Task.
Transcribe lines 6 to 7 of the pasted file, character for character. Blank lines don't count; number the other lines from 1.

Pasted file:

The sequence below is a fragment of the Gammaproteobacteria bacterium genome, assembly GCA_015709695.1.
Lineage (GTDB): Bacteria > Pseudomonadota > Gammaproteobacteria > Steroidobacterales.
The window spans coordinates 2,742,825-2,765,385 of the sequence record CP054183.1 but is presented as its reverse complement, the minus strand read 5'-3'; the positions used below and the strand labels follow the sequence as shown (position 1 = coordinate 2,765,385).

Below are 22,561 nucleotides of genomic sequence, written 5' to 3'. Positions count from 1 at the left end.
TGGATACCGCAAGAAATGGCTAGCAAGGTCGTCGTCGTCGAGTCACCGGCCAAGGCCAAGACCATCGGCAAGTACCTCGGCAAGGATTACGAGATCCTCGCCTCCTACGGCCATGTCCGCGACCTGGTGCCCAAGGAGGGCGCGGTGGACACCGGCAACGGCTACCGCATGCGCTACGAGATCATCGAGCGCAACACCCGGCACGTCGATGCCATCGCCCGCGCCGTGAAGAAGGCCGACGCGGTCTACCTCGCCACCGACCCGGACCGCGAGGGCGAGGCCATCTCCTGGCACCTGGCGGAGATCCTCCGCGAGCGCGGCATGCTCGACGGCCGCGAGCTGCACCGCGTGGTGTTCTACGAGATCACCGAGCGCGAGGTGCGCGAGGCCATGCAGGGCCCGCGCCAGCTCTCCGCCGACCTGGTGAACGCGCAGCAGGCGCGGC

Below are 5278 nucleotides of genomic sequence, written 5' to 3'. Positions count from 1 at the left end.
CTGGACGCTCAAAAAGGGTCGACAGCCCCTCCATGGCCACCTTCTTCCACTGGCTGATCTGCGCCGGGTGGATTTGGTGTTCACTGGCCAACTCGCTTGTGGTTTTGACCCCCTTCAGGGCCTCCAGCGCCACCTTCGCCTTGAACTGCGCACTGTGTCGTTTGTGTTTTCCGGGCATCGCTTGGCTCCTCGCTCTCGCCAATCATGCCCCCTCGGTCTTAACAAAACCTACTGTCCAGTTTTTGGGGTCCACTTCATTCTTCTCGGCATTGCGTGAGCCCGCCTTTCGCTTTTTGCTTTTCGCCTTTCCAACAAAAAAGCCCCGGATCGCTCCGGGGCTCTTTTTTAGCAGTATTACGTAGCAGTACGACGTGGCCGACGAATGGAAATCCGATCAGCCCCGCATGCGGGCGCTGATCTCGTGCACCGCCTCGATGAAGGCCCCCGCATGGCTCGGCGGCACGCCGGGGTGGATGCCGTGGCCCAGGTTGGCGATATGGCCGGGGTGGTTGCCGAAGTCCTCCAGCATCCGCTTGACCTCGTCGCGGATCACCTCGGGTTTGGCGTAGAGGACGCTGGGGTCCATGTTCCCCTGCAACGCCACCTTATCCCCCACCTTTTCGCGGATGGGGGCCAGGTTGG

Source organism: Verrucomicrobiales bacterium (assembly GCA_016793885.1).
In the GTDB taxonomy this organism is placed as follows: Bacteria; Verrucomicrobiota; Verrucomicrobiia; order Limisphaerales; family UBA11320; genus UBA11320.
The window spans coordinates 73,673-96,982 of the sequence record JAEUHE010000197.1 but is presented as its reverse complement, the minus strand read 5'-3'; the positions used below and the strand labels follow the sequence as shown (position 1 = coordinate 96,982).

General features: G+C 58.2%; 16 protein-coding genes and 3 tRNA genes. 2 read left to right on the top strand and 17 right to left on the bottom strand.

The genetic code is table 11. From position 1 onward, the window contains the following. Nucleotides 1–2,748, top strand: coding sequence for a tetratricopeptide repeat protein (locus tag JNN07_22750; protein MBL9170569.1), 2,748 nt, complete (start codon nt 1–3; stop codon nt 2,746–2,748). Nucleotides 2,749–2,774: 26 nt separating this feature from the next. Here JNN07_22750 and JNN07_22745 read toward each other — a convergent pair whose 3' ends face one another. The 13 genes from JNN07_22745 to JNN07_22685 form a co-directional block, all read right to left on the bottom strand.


Below are 5278 nucleotides of genomic sequence, written 5' to 3'. Positions count from 1 at the left end.
CTGGACGCTCAAAAAGGGTCGACAGCCCCTCCATGGCCACCTTCTTCCACTGGCTGATCTGCGCCGGGTGGATTTGGTGTTCACTGGCCAACTCGCTTGTGGTTTTGACCCCCTTCAGGGCCTCCAGCGCCACCTTCGCCTTGAACTGCGCACTGTGTCGTTTGTGTTTTCCGGGCATCGCTTGGCTCCTCGCTCTCGCCAATCATGCCCCCTCGGTCTTAACAAAACCTACTGTCCAGTTTTTGGGGTCCACTTCATTCTTCTCGGCATTGCGTGAGCCCGCCTTTCGCTTTTTGCTTTTCGCCTTTCCAACAAAAAAGCCCCGGATCGCTCCGGGGCTCTTTTTTAGCAGTATTACGTAGCAGTACGACGTGGCCGACGAATGGAAATCCGATCAGCCCCGCATGCGGGCGCTGATCTCGTGCACCGCCTCGATGAAGGCCCCCGCATGGCTCGGCGGCACGCCGGGGTGGATGCCGTGGCCCAGGTTGGCGATATGGCCGGGGTGGTTGCCGAAGTCCTCCAGCATCCGCTTGACCTCGTCGCGGATCACCTCGGGTTTGGCGTAGAGGACGCTGGGGTCCATGTTCCCCTGCAACGCCACCTTATCCCCCACCTTTTCGCGGATGGGGGCCAGGTTGG